If you grew up in Louisiana you probably grew up listening to Johnette Downing in some form or another. The New Orleans native has been the familiar voice to a generation of school kids who sang along to her songs or were read one of her award-winning books.
Downing, a prolific songwriter and author of over twenty-one children’s books and ten recordings, loves to share her Louisiana roots and has been considered the ‘Musical Ambassador for Children‘. Her work showcases all that is unique about the culture and shares it in such a way that while you experience the story or lyrics, you’re learning about life in the Bayou State.
Some of her work includes the titles Who Got the Baby in the King Cake?, How to Dress a Po’boy, Ten Gators in the Bed, Today is Monday in Louisiana (see video below), and Mumbo Jumbo, Stay Out of the Gumbo. Mumbo Jumbo represented the State of Louisiana at the National Book Festival in 2017 while Monday in Louisiana went on to spawn a series that has so far covered Texas, New York, Kentucky, and Mississippi – all written by Downing and published by the Pelican Publishing Company.
Not only has Downing performed for schools throughout Louisiana and on stage at the New Orleans Jazz & Heritage Festival and the French Quarter Festival, but she has also toured the world sharing her music making stops in Nicaragua, Panama, Morocco, Egypt, and South Korea to name just a few. And by using food as a source for inspiration for her work, wherever she goes, children can easily relate to her stories. During a live performance, she can have the children compare the foods of their culture to show them how unique they are.
As a former early-childhood music teacher, her dedication to sharing all that is great about Louisiana isn’t all she intends to accomplish with each performance or workshop. Her end goal is to celebrate childhood and to foster literacy through her music and books by educating the children through engaging and entertaining ways.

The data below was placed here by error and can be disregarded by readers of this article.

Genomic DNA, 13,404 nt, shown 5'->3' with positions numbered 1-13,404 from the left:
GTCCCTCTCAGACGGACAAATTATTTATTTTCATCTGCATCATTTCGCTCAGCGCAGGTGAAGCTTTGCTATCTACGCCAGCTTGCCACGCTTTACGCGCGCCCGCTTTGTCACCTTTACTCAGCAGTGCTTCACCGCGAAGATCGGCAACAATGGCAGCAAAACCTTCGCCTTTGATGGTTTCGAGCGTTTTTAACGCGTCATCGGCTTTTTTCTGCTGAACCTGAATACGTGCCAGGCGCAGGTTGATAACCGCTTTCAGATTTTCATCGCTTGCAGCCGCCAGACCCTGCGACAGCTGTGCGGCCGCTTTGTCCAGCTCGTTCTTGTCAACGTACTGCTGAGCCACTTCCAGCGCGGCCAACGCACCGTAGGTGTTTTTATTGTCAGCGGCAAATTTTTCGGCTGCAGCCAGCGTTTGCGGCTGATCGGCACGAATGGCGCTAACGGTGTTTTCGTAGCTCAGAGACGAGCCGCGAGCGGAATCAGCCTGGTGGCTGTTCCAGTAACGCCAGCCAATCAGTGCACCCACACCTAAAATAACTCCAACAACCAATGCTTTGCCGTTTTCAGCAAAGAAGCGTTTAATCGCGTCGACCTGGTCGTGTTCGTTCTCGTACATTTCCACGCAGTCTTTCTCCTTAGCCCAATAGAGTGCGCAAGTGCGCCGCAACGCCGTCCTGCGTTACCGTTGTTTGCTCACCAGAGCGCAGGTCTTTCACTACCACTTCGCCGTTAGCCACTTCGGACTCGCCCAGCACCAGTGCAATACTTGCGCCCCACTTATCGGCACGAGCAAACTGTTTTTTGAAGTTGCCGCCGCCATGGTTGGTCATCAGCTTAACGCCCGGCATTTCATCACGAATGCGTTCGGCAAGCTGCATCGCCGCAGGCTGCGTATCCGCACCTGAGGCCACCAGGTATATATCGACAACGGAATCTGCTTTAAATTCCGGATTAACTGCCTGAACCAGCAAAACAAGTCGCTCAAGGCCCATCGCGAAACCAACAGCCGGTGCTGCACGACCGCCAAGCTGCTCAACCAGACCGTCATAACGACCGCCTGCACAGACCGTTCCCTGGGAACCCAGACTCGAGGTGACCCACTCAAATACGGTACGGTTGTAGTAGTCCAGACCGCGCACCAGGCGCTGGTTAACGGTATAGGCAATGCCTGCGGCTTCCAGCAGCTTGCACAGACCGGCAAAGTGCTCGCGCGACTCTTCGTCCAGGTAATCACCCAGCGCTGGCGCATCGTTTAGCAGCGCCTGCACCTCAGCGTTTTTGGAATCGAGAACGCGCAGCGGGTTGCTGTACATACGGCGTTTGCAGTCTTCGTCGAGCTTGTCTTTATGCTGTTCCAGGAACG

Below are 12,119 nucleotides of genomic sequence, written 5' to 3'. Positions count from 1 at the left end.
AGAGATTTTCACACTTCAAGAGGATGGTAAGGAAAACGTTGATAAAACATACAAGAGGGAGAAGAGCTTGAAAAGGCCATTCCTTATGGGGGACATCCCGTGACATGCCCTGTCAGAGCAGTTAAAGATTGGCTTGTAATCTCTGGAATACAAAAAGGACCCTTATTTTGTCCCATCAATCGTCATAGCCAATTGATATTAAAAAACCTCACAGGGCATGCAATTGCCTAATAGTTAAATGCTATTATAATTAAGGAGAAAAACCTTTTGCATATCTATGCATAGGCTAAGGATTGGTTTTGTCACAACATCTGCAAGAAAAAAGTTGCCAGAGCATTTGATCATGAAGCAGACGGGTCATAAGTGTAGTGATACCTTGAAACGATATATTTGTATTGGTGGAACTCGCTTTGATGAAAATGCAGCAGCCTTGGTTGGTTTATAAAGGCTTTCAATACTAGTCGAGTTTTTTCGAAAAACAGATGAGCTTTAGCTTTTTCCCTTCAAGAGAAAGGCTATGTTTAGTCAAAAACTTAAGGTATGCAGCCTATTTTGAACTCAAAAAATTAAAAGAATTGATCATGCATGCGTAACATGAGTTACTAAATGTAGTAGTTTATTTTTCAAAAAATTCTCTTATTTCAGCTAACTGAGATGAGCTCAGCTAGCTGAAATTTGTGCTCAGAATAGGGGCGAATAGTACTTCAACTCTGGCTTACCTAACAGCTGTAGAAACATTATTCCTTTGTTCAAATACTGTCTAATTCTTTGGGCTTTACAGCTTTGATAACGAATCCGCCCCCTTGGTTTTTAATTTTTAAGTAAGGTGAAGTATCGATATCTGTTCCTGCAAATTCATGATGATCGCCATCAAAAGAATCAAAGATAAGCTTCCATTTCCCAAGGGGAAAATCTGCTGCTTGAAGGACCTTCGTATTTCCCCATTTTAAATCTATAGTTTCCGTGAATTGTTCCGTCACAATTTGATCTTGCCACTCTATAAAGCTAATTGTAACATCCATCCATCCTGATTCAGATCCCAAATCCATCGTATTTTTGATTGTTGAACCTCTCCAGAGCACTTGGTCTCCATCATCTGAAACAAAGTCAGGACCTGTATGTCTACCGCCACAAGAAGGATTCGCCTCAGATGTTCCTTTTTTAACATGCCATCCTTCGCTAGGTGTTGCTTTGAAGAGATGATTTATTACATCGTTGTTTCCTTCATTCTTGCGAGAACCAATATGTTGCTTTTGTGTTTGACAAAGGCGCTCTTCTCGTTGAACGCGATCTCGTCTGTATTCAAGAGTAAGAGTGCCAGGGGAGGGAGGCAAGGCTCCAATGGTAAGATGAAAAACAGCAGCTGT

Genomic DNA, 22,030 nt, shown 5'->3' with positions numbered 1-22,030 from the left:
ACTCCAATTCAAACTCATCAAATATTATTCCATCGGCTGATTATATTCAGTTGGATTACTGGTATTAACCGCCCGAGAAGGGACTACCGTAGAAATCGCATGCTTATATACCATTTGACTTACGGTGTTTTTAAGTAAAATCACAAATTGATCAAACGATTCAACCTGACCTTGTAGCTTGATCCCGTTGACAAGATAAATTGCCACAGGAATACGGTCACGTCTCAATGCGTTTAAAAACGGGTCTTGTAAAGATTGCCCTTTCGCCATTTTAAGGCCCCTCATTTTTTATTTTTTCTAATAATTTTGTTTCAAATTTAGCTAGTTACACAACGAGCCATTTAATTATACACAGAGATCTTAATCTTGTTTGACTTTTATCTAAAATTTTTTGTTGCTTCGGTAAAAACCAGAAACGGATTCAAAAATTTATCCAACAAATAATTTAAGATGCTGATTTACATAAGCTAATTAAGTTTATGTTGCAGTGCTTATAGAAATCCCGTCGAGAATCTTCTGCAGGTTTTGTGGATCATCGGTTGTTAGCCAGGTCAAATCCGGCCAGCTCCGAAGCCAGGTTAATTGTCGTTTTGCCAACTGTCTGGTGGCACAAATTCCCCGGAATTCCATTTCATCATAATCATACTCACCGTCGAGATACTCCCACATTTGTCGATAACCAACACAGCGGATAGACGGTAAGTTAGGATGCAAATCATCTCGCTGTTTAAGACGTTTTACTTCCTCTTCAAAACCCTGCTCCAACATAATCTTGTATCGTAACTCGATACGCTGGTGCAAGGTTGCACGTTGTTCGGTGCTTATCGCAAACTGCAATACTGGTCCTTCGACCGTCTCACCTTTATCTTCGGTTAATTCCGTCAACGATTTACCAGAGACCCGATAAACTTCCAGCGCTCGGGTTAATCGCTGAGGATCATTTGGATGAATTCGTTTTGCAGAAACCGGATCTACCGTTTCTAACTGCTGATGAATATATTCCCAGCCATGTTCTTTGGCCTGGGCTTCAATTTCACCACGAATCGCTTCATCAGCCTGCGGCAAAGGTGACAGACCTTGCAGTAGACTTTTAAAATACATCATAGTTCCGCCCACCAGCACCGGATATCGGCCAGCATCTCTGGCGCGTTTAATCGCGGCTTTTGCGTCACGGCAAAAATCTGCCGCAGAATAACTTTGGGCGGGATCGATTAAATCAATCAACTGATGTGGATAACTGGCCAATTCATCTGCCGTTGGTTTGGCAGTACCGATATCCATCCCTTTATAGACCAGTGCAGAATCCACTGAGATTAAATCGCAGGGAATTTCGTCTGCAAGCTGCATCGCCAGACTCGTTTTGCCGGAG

Downing, the recipient of twenty-two international awards, continues to be one of the great ambassadors for Louisiana. She has earned the reputation for being the ‘Pied Piper of Louisiana Music Traditions‘ and through her work, has become a state treasure.
Though the question was “who makes,” and you probably meant which restaurant, I will have to say my grandmother made the best red beans and rice I have ever eaten. She would roll over in her grave if I gave any other answer, so I am not tempting spirits with this trick question! No, sir.
I learned to make red beans and rice as a child, probably as soon as I was tall enough to reach the stove. Both my grandmother and my mother made mean pots of beans, and I learned how to cook from them.
Red beans and rice means New Orleans tradition to me. When I was a child, nearly every restaurant served red beans and rice on Monday, and that is what we ate. As a young adult, there was a “meat and three” restaurant on Esplanade, and people stood in line for red beans and rice, myself included.